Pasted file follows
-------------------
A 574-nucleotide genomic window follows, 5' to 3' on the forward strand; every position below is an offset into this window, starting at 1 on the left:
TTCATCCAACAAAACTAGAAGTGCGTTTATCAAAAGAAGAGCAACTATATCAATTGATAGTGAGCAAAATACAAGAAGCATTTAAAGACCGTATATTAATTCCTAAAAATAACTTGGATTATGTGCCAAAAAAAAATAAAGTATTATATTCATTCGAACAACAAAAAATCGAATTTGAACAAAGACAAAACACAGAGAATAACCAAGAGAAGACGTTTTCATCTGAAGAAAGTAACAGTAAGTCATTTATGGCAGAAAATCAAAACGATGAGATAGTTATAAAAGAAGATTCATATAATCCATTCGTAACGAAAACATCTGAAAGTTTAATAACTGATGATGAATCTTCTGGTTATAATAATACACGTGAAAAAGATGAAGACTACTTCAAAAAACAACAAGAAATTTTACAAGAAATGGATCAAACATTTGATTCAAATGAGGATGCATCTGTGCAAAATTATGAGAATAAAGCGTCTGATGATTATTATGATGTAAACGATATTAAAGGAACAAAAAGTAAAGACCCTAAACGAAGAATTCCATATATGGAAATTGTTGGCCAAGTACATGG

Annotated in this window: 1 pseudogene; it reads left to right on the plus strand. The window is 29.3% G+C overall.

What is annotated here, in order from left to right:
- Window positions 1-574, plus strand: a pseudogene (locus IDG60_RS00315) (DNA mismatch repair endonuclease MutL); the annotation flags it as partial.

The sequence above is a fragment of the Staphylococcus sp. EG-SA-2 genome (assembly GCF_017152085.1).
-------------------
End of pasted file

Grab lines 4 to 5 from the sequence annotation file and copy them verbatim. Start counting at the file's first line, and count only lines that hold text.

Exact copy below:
What is annotated here, in order from left to right:
- Window positions 1-574, plus strand: a pseudogene (locus IDG60_RS00315) (DNA mismatch repair endonuclease MutL); the annotation flags it as partial.